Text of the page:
The Billfold
Published in

The Billfold

You Have Two More Days to Enroll in the ACA

It’s not perfect, but it’s helped a lot of people.

Photo credit: frankieleon, CC BY 2.0.

I’m guessing the majority of Billfold readers already know this, but in case anyone needs to know: Affordable Care Act enrollment ends on January 31.

If you are hesitating to enroll in the Affordable Care Act because you’re worried about paying expensive premiums on healthcare you won’t be able to access a few months down the road (if the ACA were to be repealed), the current conversation suggests that your ACA plan will remain active through 2017, regardless of what happens to the ACA in the meantime.

“They absolutely should sign up,” said Sabrina Corlette, a research professor at Georgetown’s Center on Health Insurance Reforms. Unless something drastic happens, she said, consumers should have coverage and, for those who qualify, help with premiums through the end of the year.

We don’t know for sure what will happen, but we do know that ACA enrollment is at record highs this year (which, let’s be honest, it hasn’t been around for that many years). We also know that the ACA is an expensive and imperfect system—I’ve complained about it more than once on The Billfold—but it’s literally kept people alive.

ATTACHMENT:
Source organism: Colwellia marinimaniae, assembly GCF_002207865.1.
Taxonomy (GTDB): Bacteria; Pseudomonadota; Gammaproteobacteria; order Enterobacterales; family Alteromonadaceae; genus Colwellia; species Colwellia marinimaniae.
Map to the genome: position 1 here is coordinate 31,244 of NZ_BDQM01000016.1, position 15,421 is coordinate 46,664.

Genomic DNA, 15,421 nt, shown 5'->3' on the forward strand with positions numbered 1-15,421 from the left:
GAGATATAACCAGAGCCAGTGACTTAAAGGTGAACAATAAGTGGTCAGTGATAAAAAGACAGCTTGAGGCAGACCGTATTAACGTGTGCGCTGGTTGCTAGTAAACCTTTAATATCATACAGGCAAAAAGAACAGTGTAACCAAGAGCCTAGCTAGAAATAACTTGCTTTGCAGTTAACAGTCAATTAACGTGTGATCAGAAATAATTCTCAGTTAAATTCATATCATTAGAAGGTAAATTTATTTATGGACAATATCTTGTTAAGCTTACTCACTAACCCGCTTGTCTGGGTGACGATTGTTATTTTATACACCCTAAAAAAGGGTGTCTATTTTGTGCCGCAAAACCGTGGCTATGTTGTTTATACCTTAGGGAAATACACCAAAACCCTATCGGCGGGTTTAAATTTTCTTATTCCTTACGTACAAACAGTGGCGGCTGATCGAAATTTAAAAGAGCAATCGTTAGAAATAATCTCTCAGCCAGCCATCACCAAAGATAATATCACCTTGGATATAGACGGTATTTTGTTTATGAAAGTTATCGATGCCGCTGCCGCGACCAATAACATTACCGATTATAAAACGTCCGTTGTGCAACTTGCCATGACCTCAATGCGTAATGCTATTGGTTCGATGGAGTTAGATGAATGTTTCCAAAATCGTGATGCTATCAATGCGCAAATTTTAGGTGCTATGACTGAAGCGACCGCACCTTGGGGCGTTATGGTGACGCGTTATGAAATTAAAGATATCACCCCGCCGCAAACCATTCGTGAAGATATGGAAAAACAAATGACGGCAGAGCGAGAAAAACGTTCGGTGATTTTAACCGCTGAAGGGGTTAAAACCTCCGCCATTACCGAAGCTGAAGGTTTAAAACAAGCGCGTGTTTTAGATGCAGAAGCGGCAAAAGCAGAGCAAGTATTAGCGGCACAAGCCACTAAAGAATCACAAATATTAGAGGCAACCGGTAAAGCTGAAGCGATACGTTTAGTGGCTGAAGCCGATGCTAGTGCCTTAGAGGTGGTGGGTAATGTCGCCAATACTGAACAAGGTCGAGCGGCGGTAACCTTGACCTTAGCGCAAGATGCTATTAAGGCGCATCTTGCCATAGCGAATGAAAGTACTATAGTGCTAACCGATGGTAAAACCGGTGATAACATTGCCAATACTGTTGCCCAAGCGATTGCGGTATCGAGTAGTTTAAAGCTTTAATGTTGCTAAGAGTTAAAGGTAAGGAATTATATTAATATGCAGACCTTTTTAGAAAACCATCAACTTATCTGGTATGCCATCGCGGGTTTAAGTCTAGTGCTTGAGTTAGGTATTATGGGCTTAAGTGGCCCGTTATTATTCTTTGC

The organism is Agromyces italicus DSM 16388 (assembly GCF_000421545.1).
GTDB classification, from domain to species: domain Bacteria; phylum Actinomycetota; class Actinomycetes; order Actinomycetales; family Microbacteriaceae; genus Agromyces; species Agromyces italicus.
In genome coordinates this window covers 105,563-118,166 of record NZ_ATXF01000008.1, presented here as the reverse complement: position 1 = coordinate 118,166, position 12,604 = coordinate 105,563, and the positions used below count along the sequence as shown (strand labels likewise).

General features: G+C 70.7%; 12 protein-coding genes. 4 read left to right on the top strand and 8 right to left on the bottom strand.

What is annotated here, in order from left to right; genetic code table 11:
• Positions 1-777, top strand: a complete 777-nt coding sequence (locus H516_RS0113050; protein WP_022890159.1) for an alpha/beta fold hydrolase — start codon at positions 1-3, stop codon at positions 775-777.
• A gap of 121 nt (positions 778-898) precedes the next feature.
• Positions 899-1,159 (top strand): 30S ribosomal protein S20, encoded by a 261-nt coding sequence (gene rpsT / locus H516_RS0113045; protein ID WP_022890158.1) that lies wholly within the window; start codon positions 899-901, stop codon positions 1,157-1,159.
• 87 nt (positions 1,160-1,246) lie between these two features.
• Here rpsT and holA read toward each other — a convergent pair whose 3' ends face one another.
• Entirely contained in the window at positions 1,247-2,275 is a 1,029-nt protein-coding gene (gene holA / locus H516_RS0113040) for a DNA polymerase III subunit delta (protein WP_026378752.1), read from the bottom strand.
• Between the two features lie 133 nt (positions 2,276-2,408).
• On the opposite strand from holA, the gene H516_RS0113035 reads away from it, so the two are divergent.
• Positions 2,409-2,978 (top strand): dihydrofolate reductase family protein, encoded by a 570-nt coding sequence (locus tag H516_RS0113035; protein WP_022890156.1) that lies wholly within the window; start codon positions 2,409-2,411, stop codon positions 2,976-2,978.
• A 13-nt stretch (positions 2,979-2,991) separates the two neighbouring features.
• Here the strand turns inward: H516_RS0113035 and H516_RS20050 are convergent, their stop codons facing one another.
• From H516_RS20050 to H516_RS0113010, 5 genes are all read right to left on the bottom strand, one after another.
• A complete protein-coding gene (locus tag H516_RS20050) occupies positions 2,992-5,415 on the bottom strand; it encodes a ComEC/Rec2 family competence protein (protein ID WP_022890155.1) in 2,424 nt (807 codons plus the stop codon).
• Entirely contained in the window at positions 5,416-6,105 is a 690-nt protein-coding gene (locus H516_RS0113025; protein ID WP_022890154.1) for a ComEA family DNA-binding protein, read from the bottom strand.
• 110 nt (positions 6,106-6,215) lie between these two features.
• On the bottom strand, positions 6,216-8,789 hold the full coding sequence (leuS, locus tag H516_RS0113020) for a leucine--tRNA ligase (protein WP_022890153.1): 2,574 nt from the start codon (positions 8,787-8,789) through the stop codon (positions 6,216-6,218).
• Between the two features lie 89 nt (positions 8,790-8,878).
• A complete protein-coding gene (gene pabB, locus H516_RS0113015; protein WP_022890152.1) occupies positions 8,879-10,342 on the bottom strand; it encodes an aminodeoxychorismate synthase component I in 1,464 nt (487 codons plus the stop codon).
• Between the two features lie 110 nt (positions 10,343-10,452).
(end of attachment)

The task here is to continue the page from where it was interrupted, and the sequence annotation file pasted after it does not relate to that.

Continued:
The paradox of Obamacare is that it is both unpopular and saves lives. Preliminary research suggests that it has already begun saving lives, but it’s too early to have robust data on the improvements to life expectancy among the additional 20 million people who have gained insurance. It is notable that an Urban Institute study found that on the eve of Obamacare’s start, lack of health insurance was killing one American every 24 minutes.

So if you haven’t yet signed up, you have until Tuesday.

--

--

Get the Medium app

A button that says 'Download on the App Store', and if clicked it will lead you to the iOS App store
A button that says 'Get it on, Google Play', and if clicked it will lead you to the Google Play store
Nicole Dieker

Nicole Dieker

Freelance writer at Vox, Bankrate, Haven Life, & more. Author of The Biographies of Ordinary People.